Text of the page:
A little under a year ago, reviewing Celer’s then latest release Dying Star, i made the rather rash remark that with its “quietly massive majesty … [it] may just be Celer’s masterpiece”. i’m not going to retract that statement—it remains for me the most striking album in the Celer corpus—but it’s been fascinating to hear a pair of albums this year that draw very near to it, in terms of both aspiration and execution.
The first comes from the Celer-offshoot Chubby Wolf, the result of Danielle Baquet-Long’s solo explorations. As i’ve remarked in the past, left to her own devices Baquet-Long pursues a more austere, sonically complex soundworld than that of her duo work with husband Will, and new release Los que No Son Gentos is no exception. That’s not to suggest it lacks warmth—far from it—but the ‘heat’ it emits is soft and residual, not blazing; there are no overt grand gestures here. The 14 tracks are founded on slowly-moving foundations that for the most part keep themselves at a distance, not so much aloof as reserved; and their mode of expression is pithy and succinct, many of the tracks lasting under three minutes. Yet their miniature stature belies a remarkable intensity with which the music speaks. It’s a paradox neatly encapsulated in Baquet-Long’s familiarly loquacious track-titles, which (like so much poetry) are simultaneously immediate—more than once invoking desire—and alienating. One quickly realises that each track is not merely concise, but concentrated, boiled down into a richly undiluted essence, in which each shifting agglomeration of notes, each surging bass protrusion becomes utterly compelling. Thankfully, this is clearly what matters most; once again, Baquet-Long flies in the face of so much contemporary ambient music, that simply regards sounding pretty (which is, in any case, subjective) as its primary goal. Los que No Son Gentos shifts in and out of loveliness, but the weight and power of its conviction never lets up for a second. It’s perhaps perverse to single out any individual track in such a context as this, but “You are the Description that brings me out of Myself… But cannot Give Me anywhere to go” is especially impressive, bringing to mind the best work of Jonathan Coleclough.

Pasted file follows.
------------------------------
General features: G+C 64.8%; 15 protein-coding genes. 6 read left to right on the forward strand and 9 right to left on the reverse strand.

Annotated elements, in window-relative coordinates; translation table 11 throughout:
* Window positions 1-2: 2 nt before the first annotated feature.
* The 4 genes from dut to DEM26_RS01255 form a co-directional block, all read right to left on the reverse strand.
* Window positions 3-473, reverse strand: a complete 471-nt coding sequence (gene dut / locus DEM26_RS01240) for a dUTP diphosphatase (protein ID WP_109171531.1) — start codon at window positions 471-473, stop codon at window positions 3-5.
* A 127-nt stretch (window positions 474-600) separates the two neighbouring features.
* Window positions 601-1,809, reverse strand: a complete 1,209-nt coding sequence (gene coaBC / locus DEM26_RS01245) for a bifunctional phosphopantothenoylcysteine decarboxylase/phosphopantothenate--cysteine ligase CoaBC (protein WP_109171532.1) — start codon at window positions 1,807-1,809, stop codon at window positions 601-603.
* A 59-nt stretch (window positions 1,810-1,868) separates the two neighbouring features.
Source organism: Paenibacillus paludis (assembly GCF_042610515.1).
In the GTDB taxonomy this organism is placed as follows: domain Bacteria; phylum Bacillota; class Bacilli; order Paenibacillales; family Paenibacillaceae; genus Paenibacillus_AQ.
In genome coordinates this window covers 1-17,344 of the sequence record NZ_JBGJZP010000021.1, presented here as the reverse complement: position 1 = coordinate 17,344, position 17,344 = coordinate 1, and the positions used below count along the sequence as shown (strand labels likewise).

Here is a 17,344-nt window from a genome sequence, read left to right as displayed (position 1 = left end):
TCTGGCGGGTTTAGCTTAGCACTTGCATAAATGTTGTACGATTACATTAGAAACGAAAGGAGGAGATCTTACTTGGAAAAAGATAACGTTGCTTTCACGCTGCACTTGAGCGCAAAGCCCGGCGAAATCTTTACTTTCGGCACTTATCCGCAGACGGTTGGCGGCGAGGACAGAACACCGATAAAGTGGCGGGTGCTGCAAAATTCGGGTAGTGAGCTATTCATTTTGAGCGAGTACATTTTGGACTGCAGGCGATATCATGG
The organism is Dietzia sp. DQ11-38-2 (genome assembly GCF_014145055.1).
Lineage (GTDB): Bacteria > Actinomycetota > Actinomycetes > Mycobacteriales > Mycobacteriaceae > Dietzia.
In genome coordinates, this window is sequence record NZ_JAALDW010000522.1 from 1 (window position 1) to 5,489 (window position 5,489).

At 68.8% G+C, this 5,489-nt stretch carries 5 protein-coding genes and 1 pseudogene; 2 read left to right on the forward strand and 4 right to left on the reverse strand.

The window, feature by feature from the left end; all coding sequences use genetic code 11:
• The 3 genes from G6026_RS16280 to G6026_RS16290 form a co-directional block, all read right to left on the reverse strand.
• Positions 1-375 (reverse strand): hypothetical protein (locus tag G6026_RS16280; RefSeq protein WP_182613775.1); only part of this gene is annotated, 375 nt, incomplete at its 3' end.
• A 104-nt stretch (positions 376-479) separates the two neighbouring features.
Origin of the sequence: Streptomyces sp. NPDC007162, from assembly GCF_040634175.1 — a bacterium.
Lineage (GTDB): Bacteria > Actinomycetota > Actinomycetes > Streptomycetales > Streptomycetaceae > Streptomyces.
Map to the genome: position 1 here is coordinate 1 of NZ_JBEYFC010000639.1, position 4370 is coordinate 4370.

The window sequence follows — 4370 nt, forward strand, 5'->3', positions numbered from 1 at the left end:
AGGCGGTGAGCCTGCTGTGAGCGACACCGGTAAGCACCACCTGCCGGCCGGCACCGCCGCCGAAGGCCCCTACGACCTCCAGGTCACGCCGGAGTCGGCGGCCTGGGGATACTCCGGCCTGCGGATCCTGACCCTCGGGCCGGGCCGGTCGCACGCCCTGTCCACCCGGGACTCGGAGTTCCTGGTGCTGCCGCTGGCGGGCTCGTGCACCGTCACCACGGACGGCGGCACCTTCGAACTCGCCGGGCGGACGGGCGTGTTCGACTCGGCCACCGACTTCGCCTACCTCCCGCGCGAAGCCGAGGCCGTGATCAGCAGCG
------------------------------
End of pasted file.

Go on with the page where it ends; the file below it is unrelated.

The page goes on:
In my first encounter with Los que No Son Gentos, i accidentally had the volume turned down lower than usual, resulting in my being forced to listen much harder than i should have needed to. But there’s nothing accidental about the dynamic restraint heard in the latest Celer album to emerge, Noctilucent Clouds. Intended as a successor to their 2008 release Nacreous Clouds, the similarities are in name only. The duo pushes their (and, thereby, the listener’s) patience further than ever before here, spending nearly 100 minutes exploring material often at the edge of audibility, a series of “slowly moving, randomly-appearing swathes of high lights, and deep blacks” (Will Long’s words). The effect is akin to the music of Morton Feldman, where silence almost becomes as substantial as sound, and where the minutest of gestures is highly significant. The music occupies a kind of ‘steady state’, evolving slowly but irrevocably, always as from a great distance; it’s exquisite, and absolutely riveting, becoming all the more so the closer the material tends to silence. Technically, it never does, though; beneath everything else, a very soft but omnipresent layer of tape hiss keeps the music aloft at all times, cushioning it from absolute silence. The sheer breathtaking naturality of Noctilucent Clouds harks back to no less than Eno’s Music for Airports; ultimately, it stops feeling like the product of a conscious creative act, which is perhaps the best compliment one can pay it. An amazing album, best heard through headphones if you want to experience every nuance; otherwise, make sure you’re listening in a very, very quiet room.
Los que No Son Gentos is a limited edition of 200, released in June by Dragon’s Eye Recordings; while most have probably been sold by now, copies can still be had from the ever reliable Norman Records. Noctilucent Clouds suffers no such limitations, released digitally via Celer’s Bandcamp page.